The method of construction shown-is only intended for demonstrating the novel concepts involved. The rigid top and sides will have a covering. A production version may be made from fiberglass with a honeycomb core.
The reinforcement in the flexible panel 20 may vary from the single ply fabric, as used in the prototype, to multiple plies, kevlar or steel mesh depending on the degree of security required and the cost that the market will bear.
The invention may be adapted for use as a camping trailer cover by increasing the height of the rigid side panels 22. However, the method of raising and lowering would have to be modified as the span of the lift arm 94 and prop 130 would be significantly reduced resulting in the folded assembly being unstable.
As used herein, the terms “comprises” and “comprising” are to be construed as being inclusive and opened rather than exclusive. Specifically, when used in this specification including the claims, the terms “comprises” and “composing” and variations thereof mean that the specified features, steps or components are included. The terms are not to be interpreted to exclude the presence of other features, steps or components.
It will be appreciated that the above description related to the invention by way of example only. Many variations on the invention will be obvious to those skilled in the art and such obvious variations are within the scope of the invention as described herein whether or not expressly described.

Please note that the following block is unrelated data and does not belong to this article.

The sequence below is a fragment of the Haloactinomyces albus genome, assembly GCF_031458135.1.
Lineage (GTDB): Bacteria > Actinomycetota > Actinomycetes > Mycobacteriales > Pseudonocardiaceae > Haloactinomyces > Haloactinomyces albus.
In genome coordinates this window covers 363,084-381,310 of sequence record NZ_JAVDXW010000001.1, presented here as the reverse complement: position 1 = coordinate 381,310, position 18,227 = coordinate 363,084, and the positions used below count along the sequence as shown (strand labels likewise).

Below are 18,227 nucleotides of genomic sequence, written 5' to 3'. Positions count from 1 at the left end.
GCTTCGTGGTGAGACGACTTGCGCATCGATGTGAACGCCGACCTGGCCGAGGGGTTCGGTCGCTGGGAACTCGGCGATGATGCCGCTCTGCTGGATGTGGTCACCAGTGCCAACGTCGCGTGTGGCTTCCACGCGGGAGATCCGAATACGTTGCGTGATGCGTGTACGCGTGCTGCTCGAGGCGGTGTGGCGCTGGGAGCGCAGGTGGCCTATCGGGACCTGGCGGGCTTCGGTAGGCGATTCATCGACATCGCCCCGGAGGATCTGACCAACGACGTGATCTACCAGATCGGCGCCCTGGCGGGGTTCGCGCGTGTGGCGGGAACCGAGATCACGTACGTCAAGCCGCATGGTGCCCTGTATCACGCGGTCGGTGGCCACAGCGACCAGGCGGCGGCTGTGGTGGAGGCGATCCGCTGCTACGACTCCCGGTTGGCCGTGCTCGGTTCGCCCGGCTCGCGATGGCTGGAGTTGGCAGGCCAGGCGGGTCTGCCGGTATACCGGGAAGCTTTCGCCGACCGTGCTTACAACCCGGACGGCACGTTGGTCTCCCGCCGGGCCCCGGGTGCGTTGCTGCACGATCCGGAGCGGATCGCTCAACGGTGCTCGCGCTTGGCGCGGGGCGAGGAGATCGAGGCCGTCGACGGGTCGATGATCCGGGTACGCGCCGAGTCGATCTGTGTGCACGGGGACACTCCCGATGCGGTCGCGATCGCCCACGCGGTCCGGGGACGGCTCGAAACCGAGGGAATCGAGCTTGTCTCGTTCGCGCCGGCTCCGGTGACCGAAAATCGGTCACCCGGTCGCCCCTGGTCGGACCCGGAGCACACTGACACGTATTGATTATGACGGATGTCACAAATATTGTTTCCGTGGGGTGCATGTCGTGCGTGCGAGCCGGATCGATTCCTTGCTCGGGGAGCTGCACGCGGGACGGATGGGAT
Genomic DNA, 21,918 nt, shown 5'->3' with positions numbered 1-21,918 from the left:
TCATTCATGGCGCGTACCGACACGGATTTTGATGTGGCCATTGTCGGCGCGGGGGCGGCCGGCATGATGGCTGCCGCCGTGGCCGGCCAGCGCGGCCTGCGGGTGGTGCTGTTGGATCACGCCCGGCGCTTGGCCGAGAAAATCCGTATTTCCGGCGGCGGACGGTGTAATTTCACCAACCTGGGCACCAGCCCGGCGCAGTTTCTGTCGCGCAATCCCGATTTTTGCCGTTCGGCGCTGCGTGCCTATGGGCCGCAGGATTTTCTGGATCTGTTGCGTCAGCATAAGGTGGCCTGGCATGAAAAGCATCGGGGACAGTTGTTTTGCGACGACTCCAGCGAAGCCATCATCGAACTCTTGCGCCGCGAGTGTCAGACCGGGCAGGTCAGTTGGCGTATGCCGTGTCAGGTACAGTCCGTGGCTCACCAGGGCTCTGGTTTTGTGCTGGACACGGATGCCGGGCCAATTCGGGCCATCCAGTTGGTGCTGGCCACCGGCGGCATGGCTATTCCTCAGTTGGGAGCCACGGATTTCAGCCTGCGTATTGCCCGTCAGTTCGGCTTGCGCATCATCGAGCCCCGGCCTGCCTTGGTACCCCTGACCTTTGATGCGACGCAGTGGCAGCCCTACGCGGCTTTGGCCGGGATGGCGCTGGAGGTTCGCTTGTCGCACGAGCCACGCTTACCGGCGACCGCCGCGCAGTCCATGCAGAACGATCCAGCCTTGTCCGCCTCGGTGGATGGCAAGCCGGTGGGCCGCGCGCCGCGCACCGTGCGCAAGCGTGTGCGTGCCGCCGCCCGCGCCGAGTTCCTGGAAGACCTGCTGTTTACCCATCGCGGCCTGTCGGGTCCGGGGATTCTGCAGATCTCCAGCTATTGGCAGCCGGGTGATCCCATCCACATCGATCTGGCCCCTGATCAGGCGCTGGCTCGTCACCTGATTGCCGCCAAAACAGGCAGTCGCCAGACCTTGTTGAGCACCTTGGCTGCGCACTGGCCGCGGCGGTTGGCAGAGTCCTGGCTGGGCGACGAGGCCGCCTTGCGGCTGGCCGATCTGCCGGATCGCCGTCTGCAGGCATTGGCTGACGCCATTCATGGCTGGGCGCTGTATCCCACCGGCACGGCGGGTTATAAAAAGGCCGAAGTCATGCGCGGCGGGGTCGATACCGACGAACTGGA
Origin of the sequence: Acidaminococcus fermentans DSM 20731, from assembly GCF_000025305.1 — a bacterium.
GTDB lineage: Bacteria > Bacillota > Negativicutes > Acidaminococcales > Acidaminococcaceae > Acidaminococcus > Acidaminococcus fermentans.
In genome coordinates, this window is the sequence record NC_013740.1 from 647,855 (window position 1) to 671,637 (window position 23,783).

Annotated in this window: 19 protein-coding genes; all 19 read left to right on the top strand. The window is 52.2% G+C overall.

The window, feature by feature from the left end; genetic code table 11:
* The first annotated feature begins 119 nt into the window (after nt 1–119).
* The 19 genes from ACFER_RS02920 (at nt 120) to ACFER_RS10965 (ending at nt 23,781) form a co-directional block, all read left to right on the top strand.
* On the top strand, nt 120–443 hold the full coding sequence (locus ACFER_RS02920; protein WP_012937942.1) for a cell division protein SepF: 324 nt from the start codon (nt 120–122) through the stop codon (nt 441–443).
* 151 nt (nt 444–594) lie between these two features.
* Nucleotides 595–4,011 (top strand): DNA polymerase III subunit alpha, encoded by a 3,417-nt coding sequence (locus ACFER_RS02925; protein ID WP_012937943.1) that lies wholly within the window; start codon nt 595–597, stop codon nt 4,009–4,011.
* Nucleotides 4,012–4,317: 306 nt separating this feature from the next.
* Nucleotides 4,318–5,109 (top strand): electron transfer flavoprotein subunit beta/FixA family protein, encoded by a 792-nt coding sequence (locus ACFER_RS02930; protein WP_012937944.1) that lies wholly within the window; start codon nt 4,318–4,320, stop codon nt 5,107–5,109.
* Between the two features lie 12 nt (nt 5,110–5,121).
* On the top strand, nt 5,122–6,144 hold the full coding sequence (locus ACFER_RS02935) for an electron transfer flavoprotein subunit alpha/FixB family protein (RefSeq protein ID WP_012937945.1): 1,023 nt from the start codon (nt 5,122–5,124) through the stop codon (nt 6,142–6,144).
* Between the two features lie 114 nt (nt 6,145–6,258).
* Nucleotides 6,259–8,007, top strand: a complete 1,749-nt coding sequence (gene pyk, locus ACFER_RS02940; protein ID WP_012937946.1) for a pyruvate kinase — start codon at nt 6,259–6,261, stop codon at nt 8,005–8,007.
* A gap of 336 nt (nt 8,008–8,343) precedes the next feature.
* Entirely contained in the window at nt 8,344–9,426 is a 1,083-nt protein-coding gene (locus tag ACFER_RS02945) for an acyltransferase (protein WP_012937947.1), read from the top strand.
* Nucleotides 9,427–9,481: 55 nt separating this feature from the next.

|Citing Patent||Filing date||Publication date||Applicant||Title|
|US7243965 *||Jul 18, 2005||Jul 17, 2007||Woodworth Investment Group Llc||Convertible camper shell and hard tonneau|
|US7293822 *||Jan 6, 2005||Nov 13, 2007||Appropriate Combined Technologies Llc||Convertible vehicle|
|US8408623||Oct 24, 2012||Apr 2, 2013||Patrick Albert McAuliff||Vehicle with multiple elevation removable hard top and secure storage underneath|
|WO2014138605A1 *||Mar 7, 2014||Sep 12, 2014||Engo Industries, LLC||Truck bed cover|
|International Classification||B60P3/34, B60P7/02|
|Nov 29, 2010||REMI||Maintenance fee reminder mailed|
|Apr 24, 2011||LAPS||Lapse for failure to pay maintenance fees|
|Jun 14, 2011||FP||Expired due to failure to pay maintenance fee|
Effective date: 20110424